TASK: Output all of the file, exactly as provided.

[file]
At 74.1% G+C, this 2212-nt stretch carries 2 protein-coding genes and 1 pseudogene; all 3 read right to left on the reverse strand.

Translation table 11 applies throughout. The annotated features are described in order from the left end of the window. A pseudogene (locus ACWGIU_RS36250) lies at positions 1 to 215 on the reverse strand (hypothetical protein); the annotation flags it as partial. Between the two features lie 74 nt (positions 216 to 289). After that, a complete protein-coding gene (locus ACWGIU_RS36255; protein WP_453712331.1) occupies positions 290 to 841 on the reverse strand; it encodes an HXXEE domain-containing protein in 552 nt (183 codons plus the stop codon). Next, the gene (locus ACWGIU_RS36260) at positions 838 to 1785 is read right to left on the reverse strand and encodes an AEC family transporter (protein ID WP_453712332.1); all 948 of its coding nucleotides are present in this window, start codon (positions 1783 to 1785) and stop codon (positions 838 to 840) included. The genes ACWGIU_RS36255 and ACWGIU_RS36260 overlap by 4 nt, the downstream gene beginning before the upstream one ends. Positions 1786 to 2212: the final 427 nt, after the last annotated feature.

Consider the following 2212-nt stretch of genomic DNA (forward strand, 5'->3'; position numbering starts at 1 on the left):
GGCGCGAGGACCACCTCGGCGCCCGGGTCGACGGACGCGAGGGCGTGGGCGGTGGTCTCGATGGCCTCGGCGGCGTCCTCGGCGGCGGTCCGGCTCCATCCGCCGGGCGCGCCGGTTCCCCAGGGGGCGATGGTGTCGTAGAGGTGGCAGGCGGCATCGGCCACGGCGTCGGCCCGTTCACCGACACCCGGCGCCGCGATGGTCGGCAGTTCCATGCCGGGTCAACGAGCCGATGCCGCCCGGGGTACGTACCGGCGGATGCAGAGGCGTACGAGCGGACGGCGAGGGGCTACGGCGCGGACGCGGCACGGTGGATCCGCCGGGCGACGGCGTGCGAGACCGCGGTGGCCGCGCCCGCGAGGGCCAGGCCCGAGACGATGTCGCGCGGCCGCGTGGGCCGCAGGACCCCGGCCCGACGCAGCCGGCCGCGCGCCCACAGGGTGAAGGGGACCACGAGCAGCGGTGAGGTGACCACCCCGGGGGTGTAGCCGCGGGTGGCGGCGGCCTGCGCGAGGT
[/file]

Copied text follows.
At 74.1% G+C, this 2212-nt stretch carries 2 protein-coding genes and 1 pseudogene; all 3 read right to left on the reverse strand.

Translation table 11 applies throughout. The annotated features are described in order from the left end of the window. A pseudogene (locus ACWGIU_RS36250) lies at positions 1 to 215 on the reverse strand (hypothetical protein); the annotation flags it as partial. Between the two features lie 74 nt (positions 216 to 289). After that, a complete protein-coding gene (locus ACWGIU_RS36255; protein WP_453712331.1) occupies positions 290 to 841 on the reverse strand; it encodes an HXXEE domain-containing protein in 552 nt (183 codons plus the stop codon). Next, the gene (locus ACWGIU_RS36260) at positions 838 to 1785 is read right to left on the reverse strand and encodes an AEC family transporter (protein ID WP_453712332.1); all 948 of its coding nucleotides are present in this window, start codon (positions 1783 to 1785) and stop codon (positions 838 to 840) included. The genes ACWGIU_RS36255 and ACWGIU_RS36260 overlap by 4 nt, the downstream gene beginning before the upstream one ends. Positions 1786 to 2212: the final 427 nt, after the last annotated feature.

Consider the following 2212-nt stretch of genomic DNA (forward strand, 5'->3'; position numbering starts at 1 on the left):
GGCGCGAGGACCACCTCGGCGCCCGGGTCGACGGACGCGAGGGCGTGGGCGGTGGTCTCGATGGCCTCGGCGGCGTCCTCGGCGGCGGTCCGGCTCCATCCGCCGGGCGCGCCGGTTCCCCAGGGGGCGATGGTGTCGTAGAGGTGGCAGGCGGCATCGGCCACGGCGTCGGCCCGTTCACCGACACCCGGCGCCGCGATGGTCGGCAGTTCCATGCCGGGTCAACGAGCCGATGCCGCCCGGGGTACGTACCGGCGGATGCAGAGGCGTACGAGCGGACGGCGAGGGGCTACGGCGCGGACGCGGCACGGTGGATCCGCCGGGCGACGGCGTGCGAGACCGCGGTGGCCGCGCCCGCGAGGGCCAGGCCCGAGACGATGTCGCGCGGCCGCGTGGGCCGCAGGACCCCGGCCCGACGCAGCCGGCCGCGCGCCCACAGGGTGAAGGGGACCACGAGCAGCGGTGAGGTGACCACCCCGGGGGTGTAGCCGCGGGTGGCGGCGGCCTGCGCGAGGT